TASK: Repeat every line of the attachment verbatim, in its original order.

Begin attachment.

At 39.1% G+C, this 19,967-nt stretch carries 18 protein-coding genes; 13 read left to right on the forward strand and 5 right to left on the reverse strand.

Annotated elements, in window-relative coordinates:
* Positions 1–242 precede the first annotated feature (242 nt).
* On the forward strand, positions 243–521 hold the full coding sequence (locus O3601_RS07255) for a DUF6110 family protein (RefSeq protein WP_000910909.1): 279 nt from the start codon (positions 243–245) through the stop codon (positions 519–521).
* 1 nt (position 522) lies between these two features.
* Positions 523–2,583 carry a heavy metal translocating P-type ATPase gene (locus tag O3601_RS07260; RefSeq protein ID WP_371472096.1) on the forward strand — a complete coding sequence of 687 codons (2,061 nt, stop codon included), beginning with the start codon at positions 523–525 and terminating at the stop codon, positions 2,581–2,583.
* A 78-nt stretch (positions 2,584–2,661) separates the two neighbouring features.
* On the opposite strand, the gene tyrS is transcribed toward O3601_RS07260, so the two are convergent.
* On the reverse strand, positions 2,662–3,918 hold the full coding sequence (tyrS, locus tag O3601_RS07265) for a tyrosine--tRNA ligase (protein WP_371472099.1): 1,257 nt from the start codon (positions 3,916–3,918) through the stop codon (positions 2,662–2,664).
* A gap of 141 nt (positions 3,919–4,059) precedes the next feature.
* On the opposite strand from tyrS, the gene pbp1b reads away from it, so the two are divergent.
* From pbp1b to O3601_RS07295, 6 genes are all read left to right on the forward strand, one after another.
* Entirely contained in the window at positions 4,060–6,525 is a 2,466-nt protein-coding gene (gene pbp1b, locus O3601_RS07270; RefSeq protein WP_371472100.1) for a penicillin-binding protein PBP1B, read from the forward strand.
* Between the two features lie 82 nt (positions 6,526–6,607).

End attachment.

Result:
At 39.1% G+C, this 19,967-nt stretch carries 18 protein-coding genes; 13 read left to right on the forward strand and 5 right to left on the reverse strand.

Annotated elements, in window-relative coordinates:
* Positions 1–242 precede the first annotated feature (242 nt).
* On the forward strand, positions 243–521 hold the full coding sequence (locus O3601_RS07255) for a DUF6110 family protein (RefSeq protein WP_000910909.1): 279 nt from the start codon (positions 243–245) through the stop codon (positions 519–521).
* 1 nt (position 522) lies between these two features.
* Positions 523–2,583 carry a heavy metal translocating P-type ATPase gene (locus tag O3601_RS07260; RefSeq protein ID WP_371472096.1) on the forward strand — a complete coding sequence of 687 codons (2,061 nt, stop codon included), beginning with the start codon at positions 523–525 and terminating at the stop codon, positions 2,581–2,583.
* A 78-nt stretch (positions 2,584–2,661) separates the two neighbouring features.
* On the opposite strand, the gene tyrS is transcribed toward O3601_RS07260, so the two are convergent.
* On the reverse strand, positions 2,662–3,918 hold the full coding sequence (tyrS, locus tag O3601_RS07265) for a tyrosine--tRNA ligase (protein WP_371472099.1): 1,257 nt from the start codon (positions 3,916–3,918) through the stop codon (positions 2,662–2,664).
* A gap of 141 nt (positions 3,919–4,059) precedes the next feature.
* On the opposite strand from tyrS, the gene pbp1b reads away from it, so the two are divergent.
* From pbp1b to O3601_RS07295, 6 genes are all read left to right on the forward strand, one after another.
* Entirely contained in the window at positions 4,060–6,525 is a 2,466-nt protein-coding gene (gene pbp1b, locus O3601_RS07270; RefSeq protein WP_371472100.1) for a penicillin-binding protein PBP1B, read from the forward strand.
* Between the two features lie 82 nt (positions 6,526–6,607).